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In the current case, the documents in question – some of them posted on Twitter – appear to be photocopies of printed documents, according to a USA TODAY review of some of them.

Periodically, authorities also have beefed up “Insider Threat” programs at their respective agencies that are designed to catch disgruntled employees who might want to steal information and weaponize it for financial or political gain.

One problem is that the Office of the Director of National Intelligence, which has oversight of all 18 U.S. Intelligence agencies, has little ability to curtail information-sharing between or within agencies. In fact, its job is to promote such liaisons.

Given the patchwork of big and small military and intelligence units, it’s impossible to take a ‘one size fits all’ approach to the problem, Wilde told USA TODAY.

As a result, efforts to actually stop classified information theft at the source, including scrutinizing who is actually downloading electronic documents or printing them out, have been done only in fits and starts and not on a mass scale, said Wilde, a senior fellow in the Technology and International Affairs Program at the Carnegie Endowment for International Peace.

“We can track a terrorist across the globe pretty seamlessly by now, but we don’t have a very good way of saying, ‘Hey, why are you printing out so much stuff when your title doesn’t seem to denote that you need to be doing that?’ ” Wilde said. “There’s probably major investments that should have gone into being able to track and adjudicate print privileges and to throw up other red flags.”.

Well-meaning changes with dangerous consequences

Gerstell said two of the main reasons there are gaping holes in the information security apparatus began with intelligence-sharing reforms that were instituted years ago and with the best of intentions.

One came in response to the Sept. 11, 2001, terrorist attacks on New York and Washington, and the failure of U.S. Intelligence and law enforcement agencies to “connect the dots” and uncover the plot beforehand.

“We never wanted to be in a position again where we looked back and said, ‘Oh, we knew this information but we couldn’t access it and therefore, some terrible accident or disaster has occurred,’ ” Gerstell said.

That fear infused the government at all levels with the mandate to share intelligence wherever possible, including widely disseminating the kind of top-secret warfighter intelligence that was posted online in recent months.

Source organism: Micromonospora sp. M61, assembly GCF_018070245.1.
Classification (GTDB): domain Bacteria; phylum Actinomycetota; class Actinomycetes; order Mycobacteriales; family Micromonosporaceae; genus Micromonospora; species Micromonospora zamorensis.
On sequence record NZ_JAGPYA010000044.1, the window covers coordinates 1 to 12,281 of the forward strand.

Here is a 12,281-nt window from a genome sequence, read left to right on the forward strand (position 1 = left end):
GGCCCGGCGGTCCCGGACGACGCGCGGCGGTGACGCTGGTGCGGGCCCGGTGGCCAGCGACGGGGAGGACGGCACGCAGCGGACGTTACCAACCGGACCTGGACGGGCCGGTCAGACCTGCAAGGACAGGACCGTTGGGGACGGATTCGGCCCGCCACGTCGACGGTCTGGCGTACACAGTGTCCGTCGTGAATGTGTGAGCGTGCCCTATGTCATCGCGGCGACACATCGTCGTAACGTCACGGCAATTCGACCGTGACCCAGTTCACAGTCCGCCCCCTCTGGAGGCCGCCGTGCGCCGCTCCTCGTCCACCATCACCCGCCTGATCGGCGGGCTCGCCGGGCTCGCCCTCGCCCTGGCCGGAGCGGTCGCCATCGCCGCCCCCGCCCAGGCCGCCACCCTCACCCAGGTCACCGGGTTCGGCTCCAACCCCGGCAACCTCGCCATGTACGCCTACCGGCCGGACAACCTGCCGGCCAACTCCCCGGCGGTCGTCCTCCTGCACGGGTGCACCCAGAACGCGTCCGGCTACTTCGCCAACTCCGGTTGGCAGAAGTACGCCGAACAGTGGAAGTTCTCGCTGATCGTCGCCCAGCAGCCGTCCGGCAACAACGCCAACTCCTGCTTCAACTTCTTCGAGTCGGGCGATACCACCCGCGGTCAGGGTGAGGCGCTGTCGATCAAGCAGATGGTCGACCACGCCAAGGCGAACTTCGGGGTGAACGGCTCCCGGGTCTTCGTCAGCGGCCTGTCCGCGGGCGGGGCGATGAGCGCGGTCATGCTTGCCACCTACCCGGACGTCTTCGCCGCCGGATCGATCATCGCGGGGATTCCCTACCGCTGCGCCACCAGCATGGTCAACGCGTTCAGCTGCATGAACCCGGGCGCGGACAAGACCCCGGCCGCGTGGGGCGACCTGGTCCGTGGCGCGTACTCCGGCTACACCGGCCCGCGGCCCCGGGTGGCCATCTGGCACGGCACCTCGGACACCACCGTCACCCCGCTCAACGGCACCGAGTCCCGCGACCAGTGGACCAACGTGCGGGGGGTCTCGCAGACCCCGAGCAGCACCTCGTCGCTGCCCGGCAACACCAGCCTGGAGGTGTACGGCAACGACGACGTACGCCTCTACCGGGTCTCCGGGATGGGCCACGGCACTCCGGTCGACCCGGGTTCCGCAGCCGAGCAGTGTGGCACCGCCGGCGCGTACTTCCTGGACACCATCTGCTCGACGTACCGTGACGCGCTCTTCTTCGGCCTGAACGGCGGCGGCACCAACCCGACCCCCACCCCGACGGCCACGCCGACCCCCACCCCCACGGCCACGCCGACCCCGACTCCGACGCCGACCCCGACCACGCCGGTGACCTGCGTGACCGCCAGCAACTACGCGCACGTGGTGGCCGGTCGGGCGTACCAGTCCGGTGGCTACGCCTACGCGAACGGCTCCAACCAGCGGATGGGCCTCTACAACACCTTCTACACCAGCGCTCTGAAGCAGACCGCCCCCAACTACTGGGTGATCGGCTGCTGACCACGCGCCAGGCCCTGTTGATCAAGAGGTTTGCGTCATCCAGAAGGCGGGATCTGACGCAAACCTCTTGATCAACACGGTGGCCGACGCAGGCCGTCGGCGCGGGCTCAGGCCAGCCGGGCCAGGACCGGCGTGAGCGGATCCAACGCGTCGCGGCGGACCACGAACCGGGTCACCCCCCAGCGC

The second change, Gerstell said, came after the Iraq War underscored problems with faulty intelligence analysis. The Pentagon, CIA and other agencies sought to bend over backward to share not only the information they were getting, he said, but also how they were getting it and what it meant.

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“But you put these two things together and you wind up in a situation where we’ve enabled seemingly lower-level people to have access to a great amount of information while giving lip service to the need-to-know principle” necessary for protecting classified information, he said.

Using intel to gain online respect

The documents posted to the private online Discord community were discussed online but were meant to be purely informative, members of Thug Shaker Central told The New York Times. It reported that while many of the documents were related to the war in Ukraine, the group’s members said they took no side in the conflict.

The documents began to get wider attention only when one of the teenage members posted some to a public online forum. From there they were picked up by Russian-language Telegram channels, The Times reported.

James Ivory, a Virginia Tech professor who monitors the intersection of social media, video gaming and international intelligence, said the news reports – if true – underscore the virtually impossible task of monitoring the online activities of young military service members.

“The defense community has no small number of people working in roles where they are far removed from the battlefield but have access to classified information that will gain them authority and credibility among others fascinated with the military, including gamers” like those on Discord, Ivory told USA TODAY.

“The temptation for young people with security access to leverage their knowledge as a way to gain cachet among military-interested communities will continue to be a common risk in online communities,” Ivory said.

After latest leak, are there more to come?

With Teixeira in custody and awaiting a court appearance, experts said it’s unlikely that more of them will be posted given his arrest Thursday afternoon. But many of them could have been shared beforehand.

Garland said little beyond the immediate charges facing Teixeira at a brief news conference Thursday at Justice Department headquarters.

Ryder, the Pentagon spokesman, also did not discuss details of the case but said that stringent guidelines are in place to protect classified information and that the whole system is under review.

Asked why such a junior member of a National Guard unit might have access to such top-secret material, Ryder would not comment on Teixeira.

But, he said, “we entrust our members with a lot of responsibility at a very early age. Think about a young combat platoon sergeant and the responsibility and trust that we put into those individuals to lead troops into combat.”.